Why Cannabis Smoke Won’t Give you Cancer
Did you know that there are roughly the same amount of carcinogens in cannabis smoke than in cigarette smoke? It’s true, in fact, depending on how much leafy substance are on the bud, there can even be more carcinogens than your average cigarette.
Now, I know…some of you are calling bullshit! However, the truth is, “smoke” is carcinogenic…whether it’s from cannabis or tobacco.
So then why aren’t anyone dying from cancer who smokes marijuana if the carcinogenic levels are similar in the smoke?
Today, I will tell you why.
Understanding ‘what’ in cigarette smoke can give you cancer
The first thing you have to understand are the fundamental differences between cannabis smoke and cigarette smoke. The combustion process of plant matter produces carcinogens. However, cigarette smoke have other elements within it that aren’t present in cannabis smoke.
The first of these are nicotine. In a study published in The National Institute of Health compared the carcinogenic effects of both cannabis and cigarette smoke.
Here’s an excerpt from the study that might shed some light on things; [Don’t worry I’ll explain this in laymen terms at the end]
Smoke from tobacco and cannabis contains many of the same carcinogens and tumor promoters [20,21]. However, cannabis and tobacco have additional pharmacological activities, both receptor-dependent and independent, that result in different biological endpoints. Polycyclic aromatic hydrocarbons found in smoke are pro-carcinogens that are converted to carcinogens by the enzymatic activity of the cytochrome P4501A1 oxidase protein (CYP1A1 gene product). Benzo [a] pyrene is converted to its carcinogenic metabolite diol epoxide, which binds to specific hyper-mutable nucleotide sequences in the K-ras oncogene and p53 tumor suppressor . Recent work by Roth et al. demonstrates that THC treatment of murine hepatoma cells caused a dose dependent increase in CYP1A1 gene transcription, while at the same time directly inhibiting the enzymatic activity of the gene product . Thus, despite potentially higher levels of polycyclic aromatic hydrocarbons found in cannabis smoke compared to tobacco smoke (dependent on what part of the plant is smoked), the THC present in cannabis smoke should exert a protective effect against pro-carcinogens that require activation. In contrast, nicotine activates some CYP1A1 activities, thus potentially increasing the carcinogenic effects of tobacco smoke .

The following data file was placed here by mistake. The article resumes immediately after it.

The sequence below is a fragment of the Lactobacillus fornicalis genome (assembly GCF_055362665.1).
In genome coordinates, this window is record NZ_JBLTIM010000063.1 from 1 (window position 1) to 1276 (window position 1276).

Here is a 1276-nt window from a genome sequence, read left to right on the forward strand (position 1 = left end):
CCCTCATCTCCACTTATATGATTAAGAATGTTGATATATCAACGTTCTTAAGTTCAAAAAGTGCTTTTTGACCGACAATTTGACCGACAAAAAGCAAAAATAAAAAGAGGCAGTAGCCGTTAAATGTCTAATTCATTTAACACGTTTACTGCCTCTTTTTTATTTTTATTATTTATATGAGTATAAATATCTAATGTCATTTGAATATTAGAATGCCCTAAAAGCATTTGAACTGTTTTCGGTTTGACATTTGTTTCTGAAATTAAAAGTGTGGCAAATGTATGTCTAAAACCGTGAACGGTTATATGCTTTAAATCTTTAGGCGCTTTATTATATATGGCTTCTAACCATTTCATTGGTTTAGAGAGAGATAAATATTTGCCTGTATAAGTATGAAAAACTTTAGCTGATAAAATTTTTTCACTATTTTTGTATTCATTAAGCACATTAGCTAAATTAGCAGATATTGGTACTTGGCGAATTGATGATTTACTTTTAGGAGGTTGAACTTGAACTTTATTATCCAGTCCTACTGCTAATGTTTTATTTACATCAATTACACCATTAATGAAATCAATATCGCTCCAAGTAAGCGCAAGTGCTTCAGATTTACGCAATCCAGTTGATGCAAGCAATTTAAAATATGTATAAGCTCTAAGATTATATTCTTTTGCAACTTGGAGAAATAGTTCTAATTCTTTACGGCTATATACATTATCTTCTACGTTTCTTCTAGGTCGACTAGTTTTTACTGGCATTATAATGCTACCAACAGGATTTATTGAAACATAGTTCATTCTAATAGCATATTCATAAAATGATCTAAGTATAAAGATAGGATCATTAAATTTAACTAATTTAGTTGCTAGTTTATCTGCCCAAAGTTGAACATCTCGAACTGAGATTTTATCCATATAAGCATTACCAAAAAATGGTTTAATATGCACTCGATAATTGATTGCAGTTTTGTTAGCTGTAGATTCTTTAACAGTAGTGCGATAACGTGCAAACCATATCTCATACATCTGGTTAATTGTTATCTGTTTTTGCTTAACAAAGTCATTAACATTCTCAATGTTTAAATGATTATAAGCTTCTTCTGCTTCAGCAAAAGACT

Essentially, this paragraph explains how the carcinogens within smoke gets converted and binds to specific genes and tumor suppressors. They also explain how THC inhibits some of the enzyme activity while nicotine activates some of the activity.
This could very well be the reason why cannabis users don’t get lung cancer if they only smoke marijuana. However, there are other reasons why people get cancer from nicotine.
Did you know that each cigarette you smoke contain trace elements of lead-210 and polonium-210, which are both radioactive particles. These particles are commonly found in commercial fertilizers and pesticides used on tobacco crops.
Unlike the cannabis industry, the tobacco industry doesn’t implement flushing techniques and use accelerants within their “curing” process to increase combustion. The radioactive particles stay on the tobacco and are then sold to consumers.
Smokers inhale trace amounts of these radioactive particles, which accumulate over time. This could very well be another reason as to why we’re seeing 7.1 million deaths each year directly linked to tobacco consumption.
Within the cannabis industry, the purity of the product is much more scrutinized than in the tobacco industry. Seeing that some people will use cannabis for medical purposes, the industry is forced to ensure that there are no trace amount of pesticides or fertilizers on the product. This is why flushing happens.
If pesticides are found on crops, the entire crop could be destroyed depending on the state. Nonetheless, in general cannabis is more pesticide free than tobacco [unless you’re buying dirt weed off the street…then who knows!]
The final reason why cannabis consumers don’t get cancer from smoking weed
Finally, we have to look at the rate of the consumption between a cannabis user and a tobacco smoker. The average tobacco smoker goes through a pack of cigarettes a day. The average cigarette weighs about .9 grams.
This means that every week the average tobacco smoker smokes roughly 126 grams of tobacco. On the other hand, the average cannabis smoker uses anywhere between 4-8 grams of weed per week. The difference is shocking.
It’s also because higher potency strains means that a cannabis smoker can consume less and still obtain the same desired effect.
While it’s true that cannabis smokers tend to hold in the smoke a bit longer than tobacco smokers, the sheer volume of smoke entering into the lungs of a smoker makes those few extra seconds irrelevant. It’s another reason why tobacco smokers tend to get cancer and cannabis smokers don’t.
To each his own
In the end, if you’re a smoker…it’s your choice. However, being informed about what you’re putting into your body is always good. If you’re smoking cannabis only, the odds of you getting lung cancer is almost non-existent. Hopefully the information above showed you why.